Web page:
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Arizona Senator Flake responds to Trump’s stance on accepting the election results

Republican presidential nominee Donald Trump points to Democratic presidential nominee Hillary Clinton during the third presidential debate at UNLV in Las Vegas, Wednesday, Oct. 19, 2016. (AP Photo/Patrick Semansky)

It wasn’t the first time that presidential candidate Donald Trump hasn’t confirmed he will accept the results of this year’s election. But he also didn’t make it clear he would contest the results, either.

In fact, Trump pulled out the wild card at the third and final presidential debate at the University of Nevada, Las Vegas.

“I will tell you at the time,” Trump said when asked if he would accept the results of the election. “I’ll keep you in suspense.”

Arizona Sen. Jeff Flake didn’t care for that response.

Flake, who is a Republican, has a long history of battling with his party’s presidential nominee. Flake has said many times that Trump is unfit to be president and that America deserves far better.

Moderator Chris Wallace from Fox News was almost forced to ask about whether Trump would concede after the results come in on Nov. 8 because Trump has been calling the election “rigged” for quite some time, and he said it again Wednesday night.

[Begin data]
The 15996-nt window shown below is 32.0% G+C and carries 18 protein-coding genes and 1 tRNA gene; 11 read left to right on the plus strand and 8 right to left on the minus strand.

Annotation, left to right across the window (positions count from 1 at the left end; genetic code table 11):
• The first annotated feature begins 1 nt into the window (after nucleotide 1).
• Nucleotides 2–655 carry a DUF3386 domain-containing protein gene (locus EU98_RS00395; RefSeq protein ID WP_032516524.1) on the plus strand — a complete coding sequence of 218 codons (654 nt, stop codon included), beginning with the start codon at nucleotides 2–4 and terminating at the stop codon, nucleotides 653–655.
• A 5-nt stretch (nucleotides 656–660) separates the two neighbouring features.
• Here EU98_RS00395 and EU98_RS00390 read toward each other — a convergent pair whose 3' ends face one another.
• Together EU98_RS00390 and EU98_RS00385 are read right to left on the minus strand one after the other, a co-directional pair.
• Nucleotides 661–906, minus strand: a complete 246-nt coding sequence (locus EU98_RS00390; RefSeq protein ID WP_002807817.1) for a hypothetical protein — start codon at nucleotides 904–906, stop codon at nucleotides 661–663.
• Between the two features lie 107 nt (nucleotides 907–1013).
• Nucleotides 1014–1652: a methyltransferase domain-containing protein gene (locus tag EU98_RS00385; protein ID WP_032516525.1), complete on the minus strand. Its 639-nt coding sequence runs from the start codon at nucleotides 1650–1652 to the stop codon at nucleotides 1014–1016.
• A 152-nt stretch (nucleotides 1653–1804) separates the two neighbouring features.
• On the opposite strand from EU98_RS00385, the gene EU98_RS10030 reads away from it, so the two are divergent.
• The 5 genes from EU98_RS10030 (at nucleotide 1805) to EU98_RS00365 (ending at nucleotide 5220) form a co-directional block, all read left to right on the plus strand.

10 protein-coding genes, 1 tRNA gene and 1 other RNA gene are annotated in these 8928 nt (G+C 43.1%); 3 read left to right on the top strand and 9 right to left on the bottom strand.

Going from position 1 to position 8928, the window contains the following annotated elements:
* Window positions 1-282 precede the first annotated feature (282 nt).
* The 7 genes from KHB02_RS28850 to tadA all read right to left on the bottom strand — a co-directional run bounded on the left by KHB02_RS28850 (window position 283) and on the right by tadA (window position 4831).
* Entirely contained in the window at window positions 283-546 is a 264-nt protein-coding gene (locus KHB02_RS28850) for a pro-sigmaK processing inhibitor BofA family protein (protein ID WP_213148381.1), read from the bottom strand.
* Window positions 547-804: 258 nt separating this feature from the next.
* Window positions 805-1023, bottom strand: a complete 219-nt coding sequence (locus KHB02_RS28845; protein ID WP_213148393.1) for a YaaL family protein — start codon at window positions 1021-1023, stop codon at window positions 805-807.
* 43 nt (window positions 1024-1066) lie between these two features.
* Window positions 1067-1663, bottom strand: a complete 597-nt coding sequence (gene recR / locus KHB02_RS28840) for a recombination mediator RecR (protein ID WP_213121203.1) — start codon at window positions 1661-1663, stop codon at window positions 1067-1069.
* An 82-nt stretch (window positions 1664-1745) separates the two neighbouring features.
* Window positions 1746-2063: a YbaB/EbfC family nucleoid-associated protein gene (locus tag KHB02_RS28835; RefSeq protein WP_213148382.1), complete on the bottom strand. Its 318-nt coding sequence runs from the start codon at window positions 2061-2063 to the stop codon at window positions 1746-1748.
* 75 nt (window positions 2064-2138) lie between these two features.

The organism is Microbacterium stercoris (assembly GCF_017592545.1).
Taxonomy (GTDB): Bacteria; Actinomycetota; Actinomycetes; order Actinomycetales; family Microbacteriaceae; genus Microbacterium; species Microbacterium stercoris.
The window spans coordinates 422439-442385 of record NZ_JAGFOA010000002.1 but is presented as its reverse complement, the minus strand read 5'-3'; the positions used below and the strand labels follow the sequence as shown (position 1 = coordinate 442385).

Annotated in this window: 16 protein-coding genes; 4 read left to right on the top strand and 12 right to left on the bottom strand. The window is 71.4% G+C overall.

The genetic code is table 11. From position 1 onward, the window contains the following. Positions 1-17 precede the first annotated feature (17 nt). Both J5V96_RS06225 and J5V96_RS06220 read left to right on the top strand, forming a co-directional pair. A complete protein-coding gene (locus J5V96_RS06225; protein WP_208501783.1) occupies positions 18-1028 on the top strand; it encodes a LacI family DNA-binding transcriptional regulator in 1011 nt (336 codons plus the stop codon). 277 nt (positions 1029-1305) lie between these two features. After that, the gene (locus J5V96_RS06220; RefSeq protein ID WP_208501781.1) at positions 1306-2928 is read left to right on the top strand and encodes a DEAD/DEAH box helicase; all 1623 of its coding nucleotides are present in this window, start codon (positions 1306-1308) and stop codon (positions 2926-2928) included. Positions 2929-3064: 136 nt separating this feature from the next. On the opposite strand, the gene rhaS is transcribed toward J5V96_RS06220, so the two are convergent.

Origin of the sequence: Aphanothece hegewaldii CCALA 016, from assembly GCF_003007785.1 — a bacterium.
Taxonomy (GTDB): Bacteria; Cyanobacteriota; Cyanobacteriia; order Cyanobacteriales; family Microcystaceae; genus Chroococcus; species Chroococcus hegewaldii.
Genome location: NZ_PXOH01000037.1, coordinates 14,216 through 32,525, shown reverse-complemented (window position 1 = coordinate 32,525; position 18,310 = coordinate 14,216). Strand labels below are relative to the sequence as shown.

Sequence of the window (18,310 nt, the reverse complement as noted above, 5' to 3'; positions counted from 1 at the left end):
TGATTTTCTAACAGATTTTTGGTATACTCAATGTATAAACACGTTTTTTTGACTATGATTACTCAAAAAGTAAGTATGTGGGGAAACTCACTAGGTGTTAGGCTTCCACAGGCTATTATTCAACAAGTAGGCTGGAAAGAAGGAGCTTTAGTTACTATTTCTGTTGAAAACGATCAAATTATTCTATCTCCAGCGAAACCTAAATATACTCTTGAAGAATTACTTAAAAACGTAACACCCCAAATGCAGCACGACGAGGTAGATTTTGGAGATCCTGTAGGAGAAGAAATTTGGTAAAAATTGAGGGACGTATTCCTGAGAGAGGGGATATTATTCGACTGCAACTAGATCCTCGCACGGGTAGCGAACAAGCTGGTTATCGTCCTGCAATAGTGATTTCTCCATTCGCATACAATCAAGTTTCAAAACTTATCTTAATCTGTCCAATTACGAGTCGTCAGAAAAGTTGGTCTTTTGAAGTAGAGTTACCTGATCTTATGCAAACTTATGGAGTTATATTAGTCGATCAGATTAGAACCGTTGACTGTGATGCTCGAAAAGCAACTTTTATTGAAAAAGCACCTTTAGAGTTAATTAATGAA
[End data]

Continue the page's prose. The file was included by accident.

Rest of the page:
“(Hillary) shouldn’t be allowed to run [for president]. She’s guilty of a very, very serious crime. She should not be allowed to run, and just in that respect, I say it’s rigged,” Trump said. “She should never have been allowed to run for the presidency based on what she did with emails and so many other things.”

Other Arizona officials are worried that the election this year may be rigged, but one Republican U.S. Sen. said if Trump loses, it won’t be because of any foul play.

Arizona State University presidential historian Brooks Simpson said something has happened in this year’s election that hasn’t happened in almost 150 years.

“Back in 1876, there was a disputed presidential election, in fact, in which Democrats in particular, who supported the candidate of New Yorker Samuel J. Tilden, actually threatened violence if the Republican candidate Rutherford B. Hayes claimed the White House, as he eventually did,” Simpson said.

“But we’ve not had anybody state prior to people voting on Election Day that they’re already getting ready to contest the results of an election, and so in this way as in many others, this election has broken new ground.”

Immediately after the debate, Trump’s campaign manager Kellyanne Conway was interviewed by many networks and she brought up the election of George W. Bush over Al Gore in 2000 when Gore contested the results. It was her attempt to give some context on what the Republican presidential nominee meant on the stage.

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